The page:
FREETOWN (Reuters) - Marie Bangura’s six children are too busy selling water to go to school.
Aged 10 to 19, they spend what should be their school days wandering the 12,000-strong Mabella slum in Sierra Leone’s capital Freetown, selling tiny plastic bags of water from bowls perched on their heads for 100 leones (4 U.S. cents) apiece.
“The people are not happy to pay, they abuse you and curse you,” said Bangura, 42. “Sometimes they try to drive us away because they are so angered.”
Dirty water kills about 4,000 children a day around the world, the U.N. World Health Organization says. More than 1 billion people a year have no access to clean water.
Here in Sierra Leone, which ranks bottom of the U.N. Human Development Index and where three out of four people live on the equivalent of less than $2 a day, more than a quarter of children die before their fifth birthday, often through avoidable water-related illnesses such as diarrhea.
Less than half the population has access to an improved water source, according to United Nations Human Development Reports from 2005 and 2006.
Mabella was once a busy natural harbor exporting charcoal to fuel French trains. Today, rusting corrugated iron and old emergency aid sheeting make do for roofs, held down with stones or tied with lengths of waste plastic.
Pigs wallow in filthy rivers, the stench of sewage hangs in the air and sandbags are at the ready in case of flooding.
Mabella has just one working drinking water pipe, which often does not work.
“We strain for water,” said Isata Sesay, 20, holding her third bucket of water fetched that day. Her 7-month-old baby, whom she feeds on breast milk mixed with water, is sick. Her husband, like many people here, is unemployed.
“Some days it’s midnight before we even get any water because the pump is not open. This place is so dirty, and we have no food. Getting water is not easy -- I don’t want to buy it but what else can I do?” she said.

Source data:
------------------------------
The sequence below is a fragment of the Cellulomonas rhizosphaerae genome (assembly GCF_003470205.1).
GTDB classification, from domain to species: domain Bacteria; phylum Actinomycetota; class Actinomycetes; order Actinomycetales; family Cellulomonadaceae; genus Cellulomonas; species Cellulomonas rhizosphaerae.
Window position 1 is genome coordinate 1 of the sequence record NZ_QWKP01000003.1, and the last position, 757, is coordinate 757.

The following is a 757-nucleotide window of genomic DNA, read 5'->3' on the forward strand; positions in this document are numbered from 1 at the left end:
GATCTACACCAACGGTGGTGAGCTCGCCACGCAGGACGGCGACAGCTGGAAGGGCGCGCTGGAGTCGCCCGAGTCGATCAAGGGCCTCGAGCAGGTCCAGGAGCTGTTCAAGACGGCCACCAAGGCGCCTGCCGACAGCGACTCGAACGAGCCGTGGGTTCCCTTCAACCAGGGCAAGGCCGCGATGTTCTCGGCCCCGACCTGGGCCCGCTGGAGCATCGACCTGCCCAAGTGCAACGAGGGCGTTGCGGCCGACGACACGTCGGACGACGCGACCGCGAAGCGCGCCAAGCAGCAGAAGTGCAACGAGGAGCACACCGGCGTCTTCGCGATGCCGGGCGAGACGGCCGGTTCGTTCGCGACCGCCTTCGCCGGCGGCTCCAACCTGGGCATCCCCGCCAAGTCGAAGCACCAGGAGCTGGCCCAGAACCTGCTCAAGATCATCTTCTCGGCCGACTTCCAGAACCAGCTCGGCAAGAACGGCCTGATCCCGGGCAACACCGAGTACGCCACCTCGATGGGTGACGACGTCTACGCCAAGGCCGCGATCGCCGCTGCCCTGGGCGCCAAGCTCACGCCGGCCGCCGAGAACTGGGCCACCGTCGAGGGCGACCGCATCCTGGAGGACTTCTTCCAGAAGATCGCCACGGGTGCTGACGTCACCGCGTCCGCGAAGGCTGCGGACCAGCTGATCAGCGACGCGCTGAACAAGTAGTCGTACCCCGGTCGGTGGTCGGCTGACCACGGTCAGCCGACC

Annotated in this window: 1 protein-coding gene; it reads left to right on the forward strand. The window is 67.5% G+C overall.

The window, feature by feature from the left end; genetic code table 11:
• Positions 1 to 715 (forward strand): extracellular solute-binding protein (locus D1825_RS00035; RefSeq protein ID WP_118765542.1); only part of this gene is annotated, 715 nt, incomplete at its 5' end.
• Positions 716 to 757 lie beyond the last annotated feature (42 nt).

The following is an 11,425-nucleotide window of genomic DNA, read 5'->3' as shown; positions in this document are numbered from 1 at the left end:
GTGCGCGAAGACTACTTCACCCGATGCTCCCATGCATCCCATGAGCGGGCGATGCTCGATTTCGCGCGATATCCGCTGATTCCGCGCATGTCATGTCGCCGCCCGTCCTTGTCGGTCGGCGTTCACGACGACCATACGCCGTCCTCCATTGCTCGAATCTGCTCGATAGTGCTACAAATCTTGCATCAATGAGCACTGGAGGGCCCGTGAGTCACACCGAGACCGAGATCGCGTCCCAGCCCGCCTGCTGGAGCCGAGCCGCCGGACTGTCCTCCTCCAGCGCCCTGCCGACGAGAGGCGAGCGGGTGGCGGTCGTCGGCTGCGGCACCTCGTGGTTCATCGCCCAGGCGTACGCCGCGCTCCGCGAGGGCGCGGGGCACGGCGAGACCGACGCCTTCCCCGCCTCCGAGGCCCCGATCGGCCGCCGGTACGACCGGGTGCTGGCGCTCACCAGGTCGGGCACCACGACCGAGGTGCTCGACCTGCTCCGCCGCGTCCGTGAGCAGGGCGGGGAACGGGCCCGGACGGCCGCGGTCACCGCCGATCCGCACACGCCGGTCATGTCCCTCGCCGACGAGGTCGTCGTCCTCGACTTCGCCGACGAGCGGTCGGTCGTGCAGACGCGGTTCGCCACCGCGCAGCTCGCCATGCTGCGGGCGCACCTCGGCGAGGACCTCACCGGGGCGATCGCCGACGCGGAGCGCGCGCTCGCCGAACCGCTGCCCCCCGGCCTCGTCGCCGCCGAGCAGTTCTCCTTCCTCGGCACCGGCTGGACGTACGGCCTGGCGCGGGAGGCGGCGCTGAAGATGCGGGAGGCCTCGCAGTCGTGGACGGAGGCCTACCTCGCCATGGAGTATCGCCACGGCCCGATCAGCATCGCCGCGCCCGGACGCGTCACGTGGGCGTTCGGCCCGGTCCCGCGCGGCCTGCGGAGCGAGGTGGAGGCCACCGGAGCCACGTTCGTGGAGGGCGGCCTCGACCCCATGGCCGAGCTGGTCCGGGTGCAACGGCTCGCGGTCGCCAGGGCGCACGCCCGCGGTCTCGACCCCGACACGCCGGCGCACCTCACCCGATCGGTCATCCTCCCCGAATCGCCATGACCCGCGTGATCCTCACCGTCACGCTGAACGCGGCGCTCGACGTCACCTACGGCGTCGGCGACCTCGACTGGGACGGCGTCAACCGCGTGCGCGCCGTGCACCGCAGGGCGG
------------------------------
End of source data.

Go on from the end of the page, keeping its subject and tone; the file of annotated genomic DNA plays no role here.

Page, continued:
Many people defecate in the open due to a lack of sanitation, and the land people live on has been reclaimed from the sea using rubbish from the city, so wells are impractical.
At a standpipe erected over a natural spring, residents compete to get water for washing: they must pay for it if they take it away, even though it is not suitable for drinking.
Men, women and children tussle for the precious liquid, washing themselves and their clothes, collecting buckets and deliberately spilling the loads of anyone accused of pushing in.
Throughout the mud-churned pathways, small children ferry water in whatever vessels they can carry -- tiny plastic kettles, small bowls slopping over their sides, tilting buckets filled to the brim and heaved onto heads by stronger friends.
Some families here spend as much as 6,000 Leones ($2.44) a day on water, and don’t appreciate the likes of Bangura and her troupe of children making a profit.
“We are feeling bad about it, but we too suffer,” said Bangura.
It is far from easy money. By night she traipses out of the slum to fill five-gallon yellow plastic jerry cans with water, hoists them onto her head to return home. Between midnight and 6 am she fills bags for her children to sell.
On a good day the whole family will make 3,000 Leones ($1.20) and still do without a midday meal.
Freetown’s only reservoir at Guma Valley struggles to supply the city’s million-plus people.
The city’s population exploded during the country’s 1991-2002 civil war, when people rushed to the capital to seek refuge from rebels infamous for slicing off people’s limbs with machetes.
“The network is in a poor state, with lots of leaks everywhere, so they try to conserve water by shutting off parts of it and rationing the water. Some areas only get water at night,” said Alex Grumbley, engineering coordinator with Irish non-governmental organization GOAL, which runs pilot projects to promote hygiene.
The state water company does not make enough money to maintain its network, he said.
President Ernest Bai Koroma, elected last year on a promise to create jobs and improve standards of living, has also launched a health policy to promote child and maternal welfare.
A new 32 million pound ($64.96 million) five-year project funded by the British government aims to improve water and sanitation throughout Sierra Leone.
GOAL’s pilot project in Freetown’s poor east end encourages people to build latrines, wash their hands and chlorinate wells. Aid workers tell people that defecating in the open can pollute drinking supplies as feces are trodden near ground water.
Until all that takes effect, young children ply the squalid streets ferrying and selling water, while related illnesses such as cholera, malaria and diarrhea continue to take hold.
“I have to get 2,000 Leones a ($0.82) day to give to my mother,” says 10-year-old water seller Sorie Sesay, one of 12 siblings, balancing a bowl filled with water sacks on his head. “I want food and at times I don’t go to school.”
Bangura is philosophical about the future.
“If we get water here we won’t be able to sell it anymore,” she said. “But I don’t mind: we need better water -- and I can always go find another market.”
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